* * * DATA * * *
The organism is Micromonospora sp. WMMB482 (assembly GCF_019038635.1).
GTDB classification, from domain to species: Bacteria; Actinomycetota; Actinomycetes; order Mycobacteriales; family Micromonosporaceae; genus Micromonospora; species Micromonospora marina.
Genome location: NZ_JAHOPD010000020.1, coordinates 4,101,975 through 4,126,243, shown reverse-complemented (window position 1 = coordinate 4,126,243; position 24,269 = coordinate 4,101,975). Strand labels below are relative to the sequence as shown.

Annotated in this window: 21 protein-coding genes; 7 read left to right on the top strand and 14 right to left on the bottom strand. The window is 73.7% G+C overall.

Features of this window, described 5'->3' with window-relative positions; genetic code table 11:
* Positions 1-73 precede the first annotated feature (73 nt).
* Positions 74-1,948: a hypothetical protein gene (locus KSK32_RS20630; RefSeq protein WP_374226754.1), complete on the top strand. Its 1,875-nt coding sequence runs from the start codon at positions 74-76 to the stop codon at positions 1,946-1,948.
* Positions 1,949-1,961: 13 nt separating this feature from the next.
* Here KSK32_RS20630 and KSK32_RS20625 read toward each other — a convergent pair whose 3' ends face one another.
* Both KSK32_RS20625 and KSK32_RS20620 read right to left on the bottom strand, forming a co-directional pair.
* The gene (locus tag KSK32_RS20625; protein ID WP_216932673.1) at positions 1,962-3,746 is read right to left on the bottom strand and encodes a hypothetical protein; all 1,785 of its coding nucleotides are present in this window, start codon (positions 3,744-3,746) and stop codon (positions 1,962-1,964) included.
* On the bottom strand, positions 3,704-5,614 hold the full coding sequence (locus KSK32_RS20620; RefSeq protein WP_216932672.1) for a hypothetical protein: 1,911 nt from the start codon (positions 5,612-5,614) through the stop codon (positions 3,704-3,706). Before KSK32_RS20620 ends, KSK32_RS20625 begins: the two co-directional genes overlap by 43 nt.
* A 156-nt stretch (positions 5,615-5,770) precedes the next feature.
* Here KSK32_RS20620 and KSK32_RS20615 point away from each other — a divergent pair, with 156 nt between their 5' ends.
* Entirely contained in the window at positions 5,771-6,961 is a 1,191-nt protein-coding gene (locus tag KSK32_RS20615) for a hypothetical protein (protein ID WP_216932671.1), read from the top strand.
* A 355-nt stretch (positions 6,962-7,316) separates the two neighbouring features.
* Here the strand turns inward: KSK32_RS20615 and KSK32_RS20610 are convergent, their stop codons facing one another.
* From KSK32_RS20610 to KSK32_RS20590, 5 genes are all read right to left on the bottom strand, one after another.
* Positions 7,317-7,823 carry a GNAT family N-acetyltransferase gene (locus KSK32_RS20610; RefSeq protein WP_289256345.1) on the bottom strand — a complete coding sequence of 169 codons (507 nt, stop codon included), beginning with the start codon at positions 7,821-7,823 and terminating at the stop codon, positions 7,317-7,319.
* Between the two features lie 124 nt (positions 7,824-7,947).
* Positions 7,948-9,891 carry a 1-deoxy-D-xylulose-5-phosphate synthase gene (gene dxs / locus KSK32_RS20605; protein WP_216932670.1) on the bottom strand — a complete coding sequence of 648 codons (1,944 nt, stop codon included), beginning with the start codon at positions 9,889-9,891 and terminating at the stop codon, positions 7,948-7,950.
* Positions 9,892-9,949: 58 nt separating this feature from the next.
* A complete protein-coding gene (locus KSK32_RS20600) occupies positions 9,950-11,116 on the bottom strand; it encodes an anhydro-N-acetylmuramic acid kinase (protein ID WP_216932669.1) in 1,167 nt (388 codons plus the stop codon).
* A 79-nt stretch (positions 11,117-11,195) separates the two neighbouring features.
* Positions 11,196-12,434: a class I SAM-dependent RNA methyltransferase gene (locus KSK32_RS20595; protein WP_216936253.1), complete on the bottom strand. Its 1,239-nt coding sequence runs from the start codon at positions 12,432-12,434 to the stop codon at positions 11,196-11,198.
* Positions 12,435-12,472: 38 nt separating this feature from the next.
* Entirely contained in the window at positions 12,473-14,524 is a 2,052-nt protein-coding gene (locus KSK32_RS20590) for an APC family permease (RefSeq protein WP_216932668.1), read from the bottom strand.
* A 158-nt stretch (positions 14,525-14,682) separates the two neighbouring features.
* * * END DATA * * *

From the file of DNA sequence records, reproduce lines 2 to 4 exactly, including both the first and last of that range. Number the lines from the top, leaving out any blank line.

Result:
GTDB classification, from domain to species: Bacteria; Actinomycetota; Actinomycetes; order Mycobacteriales; family Micromonosporaceae; genus Micromonospora; species Micromonospora marina.
Genome location: NZ_JAHOPD010000020.1, coordinates 4,101,975 through 4,126,243, shown reverse-complemented (window position 1 = coordinate 4,126,243; position 24,269 = coordinate 4,101,975). Strand labels below are relative to the sequence as shown.

Annotated in this window: 21 protein-coding genes; 7 read left to right on the top strand and 14 right to left on the bottom strand. The window is 73.7% G+C overall.